What Can I Do To “Fit In” in Costa Rica?

By June 20, 2017Uncategorized

So you’ve made a life changing move to a small country in Central America. Now that you’re here and you want to be able to ‘hang’ with the locals and when your friends from ‘up north’ come to visit you want to show them that you are now Tico too. Here are some simple steps to get you on your way to “Ticohood”.

-Call everyone “Mae”. I also suggest you start and end every sentence with it. What does ‘mae’ mean? The closest translation in English would be ‘dude’. I heard that it was originally derived from the verb Majar which means to pound or mash and was used in the form “No me maje” or “Don’t mash me”. Now, it may be the singular most word used in Tico slang, whether in times of happiness, anger or indifference. You may get a funny look if you call an elderly woman or President Solís mae, but you’re pretty much good-do-go the rest of the time. Once you master this word you can move on to “tuanis” or “huevon”.

-Support “La Sele”. La Sele is the knick name for the Costa Rica National Soccer Team and is short for ‘La Selección’. Soccer or ‘fútbol’ is the only one main sport in CR, so if you want to be able to banter with locals at the bar or even with your taxi driver… start supporting La Sele. You can pick up a red Sele jersey almost anywhere and they should always be worn on game days. While most Ticos are either supporters of ´La Liga´ (Alajuela) or ‘Saprissa’ (San Jose) for their club teams… Everyone comes together to support La Sele. It isn’t a tough team to support either. They far exceeded expectations in the last World Cup and continue to be a dominant team in the region. You had better learn this name too: Keylor Navas. Keylor is the goalie for Real Madrid and the star of La Sele. In fact, they may not let you through immigration/customs if you don’t love him. About 20% of all children born in Costa Rica between 2014-2017 were named Keylor (both boys and girls…). Learn it. Live it. Love it. Si se puede.

-Quince Minutos. Whenever there is a reference to time, you’ll want to respond with “quince minutos” (15 minutes), no matter the real estimated time. Here are some examples…

  1. Q: How long is the drive to: Garza/Ostional/Samara/Marbella/town/the beach/school/etc? A: Quince minutos.
  2. Q: When will you be here? A: Quince minutos.
  3. Q: How long will the heart transplant surgery take? A: Quince minutos.
  4. Q: When will my car be ready? You guessed it… A: Quince minutos.

You get the idea. For some reason, that is always the answer… but you can bet your backside that when fifteen minutes are up… your car will not be ready. Deal with it…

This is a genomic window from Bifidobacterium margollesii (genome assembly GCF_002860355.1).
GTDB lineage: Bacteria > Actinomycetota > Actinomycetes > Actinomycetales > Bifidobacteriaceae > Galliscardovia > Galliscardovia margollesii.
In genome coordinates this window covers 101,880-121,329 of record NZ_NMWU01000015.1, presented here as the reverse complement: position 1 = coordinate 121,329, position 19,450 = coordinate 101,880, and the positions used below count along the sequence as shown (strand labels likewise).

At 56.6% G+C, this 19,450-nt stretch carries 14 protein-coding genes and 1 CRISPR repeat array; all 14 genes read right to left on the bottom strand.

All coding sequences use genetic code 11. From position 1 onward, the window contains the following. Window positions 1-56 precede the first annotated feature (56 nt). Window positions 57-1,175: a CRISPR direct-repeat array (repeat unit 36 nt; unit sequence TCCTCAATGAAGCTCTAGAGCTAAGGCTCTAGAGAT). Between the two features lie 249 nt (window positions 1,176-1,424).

-Lip Point. The most Tico mannerism I can think of is pointing with your lips instead of your finger. So instead of pointing your finger to explain direction or location… you simply pucker your lips in an exaggerated fashion as if you were going to kiss your sister, look in the direction you want to convey and lift your chin up for about 3-5 seconds. This ‘lip point’ will tell your acquaintance where to look/go. It is imperative that you keep your arms down through this process as it may send mixed signals and cause confusion.

-Zarpe! The Ticos have come up with a word that English language is sadly lacking. Zarpe is the one word term meaning ‘last round’. When you’re at the bar with your friends and it’s time to go home someone will always say ‘zarpe’ (they usually say this to the waiter/waitress directly, thus negating your possible chance to vote “no”). Technically that should be the last round; however, some of my friends have been known to go for 2nd, 3rd and even 4th zarpes.

-Park Anywhere. Motorcycle, quad, car, bus… It doesn’t matter. Turn it off or stop wherever you see fit. If you see a friend coming from the other direction you should stop in the middle of the road, flag them down and have a conversation. Take your time and make sure all details are discussed. Do not be concerned that the rest of traffic is waiting impatiently behind you. They’ll get over it. Park as you please… if you are taking up two spaces or are blocking traffic, it’ll be alright.

-Be Late. The Latin culture has always been known for being relaxed and not as up-tight as others (attention: Gringos ;-). That too is true in Costa Rica as well. So, if you show up to a party at 7:00, don’t expect the cups, plates and napkins to be out, even though the invitation said 7:00. You’ll likely be the only one there unless another ‘green’ gringo was invited. In that case the two of you can look at each other for a while until the rest of the guests show up between 8:30 and 9:00. In this country, watches are used solely as decoration.

Follow these simple steps and you are sure to fit in. Fail to… and you’ll forever be another passing Gringo. Keep in mind these steps are only level one. Tiquicia 2.0 can only be achieved with fluid knowledge of at least 10 cuss words, knee high rubber boots and a machete… but let’s not get ahead of ourselves.

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